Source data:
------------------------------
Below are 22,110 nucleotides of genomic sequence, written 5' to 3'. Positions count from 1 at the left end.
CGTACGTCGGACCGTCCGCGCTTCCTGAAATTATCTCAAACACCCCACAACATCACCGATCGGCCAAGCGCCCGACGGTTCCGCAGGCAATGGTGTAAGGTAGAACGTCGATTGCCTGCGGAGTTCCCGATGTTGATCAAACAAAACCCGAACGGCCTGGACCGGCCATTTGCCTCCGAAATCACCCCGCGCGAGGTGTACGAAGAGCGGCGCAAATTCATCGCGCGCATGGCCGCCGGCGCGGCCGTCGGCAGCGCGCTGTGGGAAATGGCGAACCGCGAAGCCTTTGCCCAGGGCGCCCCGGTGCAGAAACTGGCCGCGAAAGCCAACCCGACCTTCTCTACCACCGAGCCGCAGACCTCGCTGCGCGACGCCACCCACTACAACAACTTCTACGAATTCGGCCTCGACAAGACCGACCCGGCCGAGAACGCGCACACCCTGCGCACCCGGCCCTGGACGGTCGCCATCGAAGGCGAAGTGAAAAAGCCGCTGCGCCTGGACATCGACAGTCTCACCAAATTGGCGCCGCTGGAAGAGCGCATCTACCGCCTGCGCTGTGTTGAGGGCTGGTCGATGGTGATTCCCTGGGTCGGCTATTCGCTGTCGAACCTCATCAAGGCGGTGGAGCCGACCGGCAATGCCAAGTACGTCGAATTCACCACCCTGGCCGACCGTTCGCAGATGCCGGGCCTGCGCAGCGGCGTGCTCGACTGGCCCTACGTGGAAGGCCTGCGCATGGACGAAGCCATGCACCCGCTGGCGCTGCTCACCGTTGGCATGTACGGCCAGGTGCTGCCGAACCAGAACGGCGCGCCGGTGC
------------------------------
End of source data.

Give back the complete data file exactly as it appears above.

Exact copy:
Below are 22,110 nucleotides of genomic sequence, written 5' to 3'. Positions count from 1 at the left end.
CGTACGTCGGACCGTCCGCGCTTCCTGAAATTATCTCAAACACCCCACAACATCACCGATCGGCCAAGCGCCCGACGGTTCCGCAGGCAATGGTGTAAGGTAGAACGTCGATTGCCTGCGGAGTTCCCGATGTTGATCAAACAAAACCCGAACGGCCTGGACCGGCCATTTGCCTCCGAAATCACCCCGCGCGAGGTGTACGAAGAGCGGCGCAAATTCATCGCGCGCATGGCCGCCGGCGCGGCCGTCGGCAGCGCGCTGTGGGAAATGGCGAACCGCGAAGCCTTTGCCCAGGGCGCCCCGGTGCAGAAACTGGCCGCGAAAGCCAACCCGACCTTCTCTACCACCGAGCCGCAGACCTCGCTGCGCGACGCCACCCACTACAACAACTTCTACGAATTCGGCCTCGACAAGACCGACCCGGCCGAGAACGCGCACACCCTGCGCACCCGGCCCTGGACGGTCGCCATCGAAGGCGAAGTGAAAAAGCCGCTGCGCCTGGACATCGACAGTCTCACCAAATTGGCGCCGCTGGAAGAGCGCATCTACCGCCTGCGCTGTGTTGAGGGCTGGTCGATGGTGATTCCCTGGGTCGGCTATTCGCTGTCGAACCTCATCAAGGCGGTGGAGCCGACCGGCAATGCCAAGTACGTCGAATTCACCACCCTGGCCGACCGTTCGCAGATGCCGGGCCTGCGCAGCGGCGTGCTCGACTGGCCCTACGTGGAAGGCCTGCGCATGGACGAAGCCATGCACCCGCTGGCGCTGCTCACCGTTGGCATGTACGGCCAGGTGCTGCCGAACCAGAACGGCGCGCCGGTGC